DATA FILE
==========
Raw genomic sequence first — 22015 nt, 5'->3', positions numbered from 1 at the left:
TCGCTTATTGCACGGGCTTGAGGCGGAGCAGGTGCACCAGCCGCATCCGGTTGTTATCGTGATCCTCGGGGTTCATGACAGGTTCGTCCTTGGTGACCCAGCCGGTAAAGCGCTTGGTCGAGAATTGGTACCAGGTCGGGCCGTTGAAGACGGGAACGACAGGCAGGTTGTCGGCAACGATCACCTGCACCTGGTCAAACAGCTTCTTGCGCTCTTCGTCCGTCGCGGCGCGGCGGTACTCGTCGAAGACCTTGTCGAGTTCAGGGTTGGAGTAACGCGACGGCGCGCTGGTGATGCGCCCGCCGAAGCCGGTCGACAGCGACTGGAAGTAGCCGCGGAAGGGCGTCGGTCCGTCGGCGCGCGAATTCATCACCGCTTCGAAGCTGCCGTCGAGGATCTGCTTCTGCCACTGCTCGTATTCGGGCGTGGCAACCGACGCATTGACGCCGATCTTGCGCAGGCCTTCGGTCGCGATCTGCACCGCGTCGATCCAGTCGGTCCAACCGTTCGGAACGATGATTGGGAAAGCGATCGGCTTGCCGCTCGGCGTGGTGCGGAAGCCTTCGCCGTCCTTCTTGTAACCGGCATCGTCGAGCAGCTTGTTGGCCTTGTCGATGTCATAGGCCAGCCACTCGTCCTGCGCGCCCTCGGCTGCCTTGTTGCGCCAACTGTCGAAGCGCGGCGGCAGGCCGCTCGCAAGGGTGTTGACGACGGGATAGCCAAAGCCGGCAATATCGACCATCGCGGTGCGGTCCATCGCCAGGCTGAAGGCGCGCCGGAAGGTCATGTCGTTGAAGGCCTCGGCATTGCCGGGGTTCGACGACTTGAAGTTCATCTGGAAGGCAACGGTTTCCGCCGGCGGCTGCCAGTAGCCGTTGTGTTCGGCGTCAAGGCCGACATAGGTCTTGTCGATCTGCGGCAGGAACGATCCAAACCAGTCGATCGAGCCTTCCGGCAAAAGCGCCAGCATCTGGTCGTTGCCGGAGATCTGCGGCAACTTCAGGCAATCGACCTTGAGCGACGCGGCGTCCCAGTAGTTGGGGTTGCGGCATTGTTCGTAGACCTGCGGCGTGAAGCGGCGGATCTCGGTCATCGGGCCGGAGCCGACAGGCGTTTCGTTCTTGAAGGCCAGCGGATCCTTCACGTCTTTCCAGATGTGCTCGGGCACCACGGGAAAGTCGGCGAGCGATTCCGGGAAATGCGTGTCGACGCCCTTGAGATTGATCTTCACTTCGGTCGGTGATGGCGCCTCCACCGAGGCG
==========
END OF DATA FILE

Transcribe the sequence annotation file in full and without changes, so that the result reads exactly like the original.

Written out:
Raw genomic sequence first — 22015 nt, 5'->3', positions numbered from 1 at the left:
TCGCTTATTGCACGGGCTTGAGGCGGAGCAGGTGCACCAGCCGCATCCGGTTGTTATCGTGATCCTCGGGGTTCATGACAGGTTCGTCCTTGGTGACCCAGCCGGTAAAGCGCTTGGTCGAGAATTGGTACCAGGTCGGGCCGTTGAAGACGGGAACGACAGGCAGGTTGTCGGCAACGATCACCTGCACCTGGTCAAACAGCTTCTTGCGCTCTTCGTCCGTCGCGGCGCGGCGGTACTCGTCGAAGACCTTGTCGAGTTCAGGGTTGGAGTAACGCGACGGCGCGCTGGTGATGCGCCCGCCGAAGCCGGTCGACAGCGACTGGAAGTAGCCGCGGAAGGGCGTCGGTCCGTCGGCGCGCGAATTCATCACCGCTTCGAAGCTGCCGTCGAGGATCTGCTTCTGCCACTGCTCGTATTCGGGCGTGGCAACCGACGCATTGACGCCGATCTTGCGCAGGCCTTCGGTCGCGATCTGCACCGCGTCGATCCAGTCGGTCCAACCGTTCGGAACGATGATTGGGAAAGCGATCGGCTTGCCGCTCGGCGTGGTGCGGAAGCCTTCGCCGTCCTTCTTGTAACCGGCATCGTCGAGCAGCTTGTTGGCCTTGTCGATGTCATAGGCCAGCCACTCGTCCTGCGCGCCCTCGGCTGCCTTGTTGCGCCAACTGTCGAAGCGCGGCGGCAGGCCGCTCGCAAGGGTGTTGACGACGGGATAGCCAAAGCCGGCAATATCGACCATCGCGGTGCGGTCCATCGCCAGGCTGAAGGCGCGCCGGAAGGTCATGTCGTTGAAGGCCTCGGCATTGCCGGGGTTCGACGACTTGAAGTTCATCTGGAAGGCAACGGTTTCCGCCGGCGGCTGCCAGTAGCCGTTGTGTTCGGCGTCAAGGCCGACATAGGTCTTGTCGATCTGCGGCAGGAACGATCCAAACCAGTCGATCGAGCCTTCCGGCAAAAGCGCCAGCATCTGGTCGTTGCCGGAGATCTGCGGCAACTTCAGGCAATCGACCTTGAGCGACGCGGCGTCCCAGTAGTTGGGGTTGCGGCATTGTTCGTAGACCTGCGGCGTGAAGCGGCGGATCTCGGTCATCGGGCCGGAGCCGACAGGCGTTTCGTTCTTGAAGGCCAGCGGATCCTTCACGTCTTTCCAGATGTGCTCGGGCACCACGGGAAAGTCGGCGAGCGATTCCGGGAAATGCGTGTCGACGCCCTTGAGATTGATCTTCACTTCGGTCGGTGATGGCGCCTCCACCGAGGCG